قراءات إضافية

There are many good introductory books on Buddhism which can be used to supplement the basic sketch provided in this volume. These include:
  • Peter Harvey, An Introduction to Buddhism: Teachings, History and Practices (Cambridge: Cambridge University Press, 2012).
  • * Damien Keown and Charles Prebish, Introducing Buddhism (London: Routledge, 2009).
  • Donald W. Mitchell Introducing the Buddhist Experience (Oxford: Oxford University Press, 2007).
  • R. H. Robinson, W. L. Johnson, and Thanissaro Bhikkhu, Buddhist Religions: A Historical Introduction (Belmont, CA: Wadsworth Publishing Co. Inc., 2003).
A lavishly illustrated introduction with chapters contributed by a range of specialists on the various Buddhist cultures is:
  • Heinz Bechert and Richard Gombrich (eds.), The World of Buddhism: Buddhist Monks and Nuns in Society and Culture (London: Thames and Hudson, 1984).
A very good short introduction to the Buddha’s life and social context may be found in:
  • M. Carrithers, The Buddha: A Very Short Introduction (Oxford: Oxford University Press, 2001).
For an excellent introduction to Theravāda Buddhism see:
  • Richard Gombrich, Theravada Buddhism: A Social History from Ancient Benares to Modern Colombo (London: Routledge, 1988).
For a more detailed account of the formative phase of Buddhism in India see:
  • Rupert Gethin, The Foundations of Buddhism (Oxford: Oxford Paperbacks, 1998).
  • Paul Williams, Anthony Tribe, and Alex Wynne, Buddhist Thought: A Complete Introduction to the Indian Tradition (London: Routledge, 2011).
For a more advanced account of Mahāyāna Buddhist thought see:
  • Paul Williams, Mahayana Buddhism: The Doctrinal Foundations (London: Routledge, 1989).
For an illuminating guide to the spread of Buddhism:
  • E. Zürcher, Buddhism, its Origins and Spread in Words, Maps and Pictures (New York: Routledge and Kegan Paul, 1962).
The subject of Buddhist art and iconography is addressed in:
  • D. L. Snellgrove (ed.), The Image of the Buddha (London: Serindia Publications, 1978).
Tibetan Buddhism is discussed in:
  • John Powers, Concise Introduction to Tibetan Buddhism (Ithaca, NY: Snow Lion Publications, 2008).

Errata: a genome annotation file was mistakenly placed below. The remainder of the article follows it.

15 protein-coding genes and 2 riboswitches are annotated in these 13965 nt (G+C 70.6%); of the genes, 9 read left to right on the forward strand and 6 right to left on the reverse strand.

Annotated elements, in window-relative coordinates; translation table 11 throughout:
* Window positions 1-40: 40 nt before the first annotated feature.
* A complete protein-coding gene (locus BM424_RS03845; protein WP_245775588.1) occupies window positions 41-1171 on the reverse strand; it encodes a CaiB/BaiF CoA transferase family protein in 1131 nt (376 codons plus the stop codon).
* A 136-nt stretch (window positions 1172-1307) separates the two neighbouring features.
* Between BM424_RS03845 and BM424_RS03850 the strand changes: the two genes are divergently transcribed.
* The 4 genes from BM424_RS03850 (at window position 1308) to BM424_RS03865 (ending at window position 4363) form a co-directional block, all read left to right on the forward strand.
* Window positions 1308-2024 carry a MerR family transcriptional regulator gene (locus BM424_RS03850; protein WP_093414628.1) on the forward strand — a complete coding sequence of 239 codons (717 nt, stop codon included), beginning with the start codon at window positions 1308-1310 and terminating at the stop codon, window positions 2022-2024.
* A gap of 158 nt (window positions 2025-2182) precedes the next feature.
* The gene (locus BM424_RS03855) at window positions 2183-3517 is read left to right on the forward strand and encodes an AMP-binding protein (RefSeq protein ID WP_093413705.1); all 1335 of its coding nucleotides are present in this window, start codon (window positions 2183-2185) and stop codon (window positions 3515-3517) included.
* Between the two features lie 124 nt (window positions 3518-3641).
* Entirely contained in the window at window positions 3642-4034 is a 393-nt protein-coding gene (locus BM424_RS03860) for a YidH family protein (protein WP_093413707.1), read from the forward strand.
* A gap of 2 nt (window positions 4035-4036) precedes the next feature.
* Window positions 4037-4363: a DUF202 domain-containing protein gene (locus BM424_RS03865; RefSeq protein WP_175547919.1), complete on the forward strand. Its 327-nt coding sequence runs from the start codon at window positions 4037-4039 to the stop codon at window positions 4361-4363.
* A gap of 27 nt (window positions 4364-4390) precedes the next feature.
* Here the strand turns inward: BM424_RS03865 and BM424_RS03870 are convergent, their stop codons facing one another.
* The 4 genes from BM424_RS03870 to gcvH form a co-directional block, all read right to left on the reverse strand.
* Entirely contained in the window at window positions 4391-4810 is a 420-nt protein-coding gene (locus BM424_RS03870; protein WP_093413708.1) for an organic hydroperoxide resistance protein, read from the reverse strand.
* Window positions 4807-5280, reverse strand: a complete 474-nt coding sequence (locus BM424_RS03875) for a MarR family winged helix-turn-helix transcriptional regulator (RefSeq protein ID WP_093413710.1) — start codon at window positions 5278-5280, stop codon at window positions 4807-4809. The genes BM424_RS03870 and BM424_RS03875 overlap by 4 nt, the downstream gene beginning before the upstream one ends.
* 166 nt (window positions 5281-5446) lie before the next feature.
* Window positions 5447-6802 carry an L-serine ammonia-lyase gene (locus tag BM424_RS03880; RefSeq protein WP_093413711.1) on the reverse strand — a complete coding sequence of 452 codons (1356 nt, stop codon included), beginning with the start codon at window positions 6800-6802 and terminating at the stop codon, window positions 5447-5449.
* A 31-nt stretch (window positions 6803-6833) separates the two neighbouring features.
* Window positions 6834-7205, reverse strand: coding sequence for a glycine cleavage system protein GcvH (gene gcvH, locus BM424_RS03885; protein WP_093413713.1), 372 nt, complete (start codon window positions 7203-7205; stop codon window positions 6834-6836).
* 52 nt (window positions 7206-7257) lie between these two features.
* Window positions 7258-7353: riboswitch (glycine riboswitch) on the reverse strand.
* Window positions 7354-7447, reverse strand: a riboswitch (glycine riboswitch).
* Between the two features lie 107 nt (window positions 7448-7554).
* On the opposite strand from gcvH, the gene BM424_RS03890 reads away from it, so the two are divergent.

• * Geoffrey Samuel, Introducing Tibetan Buddhism (London: Routledge, 2012).
On Buddhism in China:
  • K. K. S. Ch’en, Buddhism in China: A Historical Survey (Princeton: Princeton University Press, 1964).
  • E. Zürcher, The Buddhist Conquest of China (Leiden: Brill, 1959).
On Buddhism in its Chinese context see:
  • * Mario Poceski, Introducing Chinese Religions (London: Routledge, 2009).
Buddhism in Japan is treated in:
  • J. M. Kitagawa, Religion in Japanese History (New York: Columbia University Press, 1966).
On Buddhism in its Japanese context see:
  • * Robert Ellwood, Introducing Japanese Religion (London: Routledge, 2007).
On Buddhist meditation:
  • Sarah Shaw, Introduction to Buddhist Meditation (London: Routledge, 2008).
A good, practical guide to Buddhist meditation is:
  • Kathleen McDonald, How to Meditate (London: Wisdom Publications, 1984).
An ethnographic account of meditation practice in a Thai monastery can be found in:
  • Joanna Cook, Meditation in Modern Buddhism: Renunciation and Change in Thai Monastic Life (Cambridge: Cambridge University Press, 2010).
For information on the link between Buddhism and Neuroscience, consult:
  • Allan B. Wallace, Contemplative Science: Where Buddhism and Neuroscience Converge (New York: Columbia University Press, 2006).
  • James H. Austin, Zen and the Brain: Toward an Understanding of Meditation and Consciousness (Cambridge, MA: MIT Press, 1999).
  • Kelly Bulkeley (ed.), Soul, Psyche, Brain: New Directions in the Study of Religion and Brain-Mind Science (Basingstoke: Palgrave Macmillan, 2005).